French literature Archive
“The baby is dead. It only took a few seconds.” So begins Leïla Slimani’s French bestseller, translated into English by Sam Taylor. The thriller won France’s Prix Goncourt—Moroccan-born Slimani is only the twelfth woman to win the award—and uses an American news story as its source.
The first woman to be admitted into the French Academy was Marguerite Yourcenar, in 1980. Nowadays, as we’re nearing the Academy’s 400th anniversary, the proportion of women remains dismally low, and the members are overwhelmingly white.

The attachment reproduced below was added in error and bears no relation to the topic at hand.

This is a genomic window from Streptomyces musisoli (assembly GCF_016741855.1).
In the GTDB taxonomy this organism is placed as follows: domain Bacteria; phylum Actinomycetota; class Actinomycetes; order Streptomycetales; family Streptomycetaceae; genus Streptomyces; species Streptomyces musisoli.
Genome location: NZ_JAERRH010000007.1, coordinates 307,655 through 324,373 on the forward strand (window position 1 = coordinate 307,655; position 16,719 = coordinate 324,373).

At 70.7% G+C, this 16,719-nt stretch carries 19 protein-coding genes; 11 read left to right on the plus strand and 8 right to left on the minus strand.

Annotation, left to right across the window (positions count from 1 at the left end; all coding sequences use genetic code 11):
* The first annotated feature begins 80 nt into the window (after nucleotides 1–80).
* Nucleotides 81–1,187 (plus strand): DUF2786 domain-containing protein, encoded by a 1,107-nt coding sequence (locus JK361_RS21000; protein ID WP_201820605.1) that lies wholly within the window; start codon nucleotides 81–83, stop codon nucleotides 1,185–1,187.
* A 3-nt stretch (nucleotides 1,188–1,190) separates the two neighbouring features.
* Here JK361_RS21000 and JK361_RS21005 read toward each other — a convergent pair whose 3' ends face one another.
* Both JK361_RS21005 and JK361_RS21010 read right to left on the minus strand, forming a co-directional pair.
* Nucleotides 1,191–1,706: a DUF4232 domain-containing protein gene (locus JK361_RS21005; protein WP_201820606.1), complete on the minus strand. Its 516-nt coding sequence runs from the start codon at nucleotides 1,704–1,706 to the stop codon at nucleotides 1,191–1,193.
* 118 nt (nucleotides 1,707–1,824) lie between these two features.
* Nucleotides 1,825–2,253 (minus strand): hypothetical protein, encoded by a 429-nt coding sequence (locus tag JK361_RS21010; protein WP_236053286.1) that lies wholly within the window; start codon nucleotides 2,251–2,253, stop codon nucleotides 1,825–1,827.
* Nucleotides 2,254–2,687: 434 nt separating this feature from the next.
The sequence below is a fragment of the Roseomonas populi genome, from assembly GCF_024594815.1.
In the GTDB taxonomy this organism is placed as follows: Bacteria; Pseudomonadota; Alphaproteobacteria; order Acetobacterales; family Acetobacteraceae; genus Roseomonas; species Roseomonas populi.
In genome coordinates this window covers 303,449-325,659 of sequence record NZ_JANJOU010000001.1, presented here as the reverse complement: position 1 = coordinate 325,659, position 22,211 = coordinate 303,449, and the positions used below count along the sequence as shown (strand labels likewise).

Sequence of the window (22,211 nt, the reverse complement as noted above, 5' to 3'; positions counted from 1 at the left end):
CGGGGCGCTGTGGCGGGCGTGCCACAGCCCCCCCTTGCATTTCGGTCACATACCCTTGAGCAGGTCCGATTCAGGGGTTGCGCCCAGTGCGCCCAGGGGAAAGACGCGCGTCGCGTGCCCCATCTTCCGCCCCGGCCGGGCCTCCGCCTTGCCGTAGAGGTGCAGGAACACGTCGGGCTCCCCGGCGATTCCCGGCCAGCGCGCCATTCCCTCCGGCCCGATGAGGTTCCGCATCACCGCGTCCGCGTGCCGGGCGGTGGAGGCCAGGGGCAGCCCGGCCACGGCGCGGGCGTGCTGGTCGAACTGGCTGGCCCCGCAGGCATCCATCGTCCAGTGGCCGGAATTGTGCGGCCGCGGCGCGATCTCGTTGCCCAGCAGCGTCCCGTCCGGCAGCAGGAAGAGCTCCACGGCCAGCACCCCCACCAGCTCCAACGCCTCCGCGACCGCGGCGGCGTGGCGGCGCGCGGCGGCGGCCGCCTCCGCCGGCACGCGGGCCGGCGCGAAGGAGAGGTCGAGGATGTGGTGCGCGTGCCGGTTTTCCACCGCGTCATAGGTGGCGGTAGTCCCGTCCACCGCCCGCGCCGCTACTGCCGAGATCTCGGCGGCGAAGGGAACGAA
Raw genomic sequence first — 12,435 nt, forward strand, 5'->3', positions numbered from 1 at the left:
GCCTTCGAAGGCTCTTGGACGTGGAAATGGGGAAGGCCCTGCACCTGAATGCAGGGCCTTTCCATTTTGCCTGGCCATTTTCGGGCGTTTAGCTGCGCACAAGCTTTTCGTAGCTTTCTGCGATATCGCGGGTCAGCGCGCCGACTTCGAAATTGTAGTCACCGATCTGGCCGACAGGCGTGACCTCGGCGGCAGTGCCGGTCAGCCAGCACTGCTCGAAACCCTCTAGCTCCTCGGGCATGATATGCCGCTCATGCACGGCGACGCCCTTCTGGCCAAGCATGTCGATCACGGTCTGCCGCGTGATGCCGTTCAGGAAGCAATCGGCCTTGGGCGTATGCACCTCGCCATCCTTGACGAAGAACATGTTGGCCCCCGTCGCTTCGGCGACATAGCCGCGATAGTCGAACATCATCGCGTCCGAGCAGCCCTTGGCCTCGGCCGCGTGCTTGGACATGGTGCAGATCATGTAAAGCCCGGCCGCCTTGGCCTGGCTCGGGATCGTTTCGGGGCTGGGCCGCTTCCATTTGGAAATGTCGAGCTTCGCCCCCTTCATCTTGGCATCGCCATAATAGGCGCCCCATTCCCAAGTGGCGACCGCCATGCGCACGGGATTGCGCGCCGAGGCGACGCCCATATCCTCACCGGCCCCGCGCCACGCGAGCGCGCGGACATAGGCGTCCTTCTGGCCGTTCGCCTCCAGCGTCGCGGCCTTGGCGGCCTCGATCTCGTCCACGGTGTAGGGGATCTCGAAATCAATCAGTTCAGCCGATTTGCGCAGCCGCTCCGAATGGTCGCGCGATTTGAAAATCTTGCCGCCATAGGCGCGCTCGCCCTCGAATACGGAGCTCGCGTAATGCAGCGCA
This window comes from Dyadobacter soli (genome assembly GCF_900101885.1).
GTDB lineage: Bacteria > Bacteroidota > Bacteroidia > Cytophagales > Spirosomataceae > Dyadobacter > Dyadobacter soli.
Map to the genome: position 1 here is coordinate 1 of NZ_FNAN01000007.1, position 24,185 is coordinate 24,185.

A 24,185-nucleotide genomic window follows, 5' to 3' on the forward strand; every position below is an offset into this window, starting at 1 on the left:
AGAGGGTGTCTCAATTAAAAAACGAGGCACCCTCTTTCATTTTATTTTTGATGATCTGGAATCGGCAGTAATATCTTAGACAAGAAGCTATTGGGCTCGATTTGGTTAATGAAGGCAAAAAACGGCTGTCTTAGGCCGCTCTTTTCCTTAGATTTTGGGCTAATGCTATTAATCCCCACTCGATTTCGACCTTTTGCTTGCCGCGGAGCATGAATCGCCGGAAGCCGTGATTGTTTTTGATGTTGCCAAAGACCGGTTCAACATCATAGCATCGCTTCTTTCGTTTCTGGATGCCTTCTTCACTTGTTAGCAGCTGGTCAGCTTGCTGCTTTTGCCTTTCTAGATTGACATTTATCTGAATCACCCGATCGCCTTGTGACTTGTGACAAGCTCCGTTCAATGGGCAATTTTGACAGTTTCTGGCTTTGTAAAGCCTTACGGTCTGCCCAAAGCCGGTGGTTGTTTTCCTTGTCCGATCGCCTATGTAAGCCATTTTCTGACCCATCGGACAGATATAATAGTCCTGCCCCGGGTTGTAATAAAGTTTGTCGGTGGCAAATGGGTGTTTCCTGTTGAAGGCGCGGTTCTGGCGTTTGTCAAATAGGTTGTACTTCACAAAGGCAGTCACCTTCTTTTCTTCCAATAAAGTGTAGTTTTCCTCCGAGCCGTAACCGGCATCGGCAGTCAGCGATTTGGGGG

Having discovered her mother’s body several days after her suicide, Delphine de Vigan is moved to write not only her own recollections of her mother, but to graft a whole context for a woman who repeatedly came together and apart in Nothing Holds Back the Night.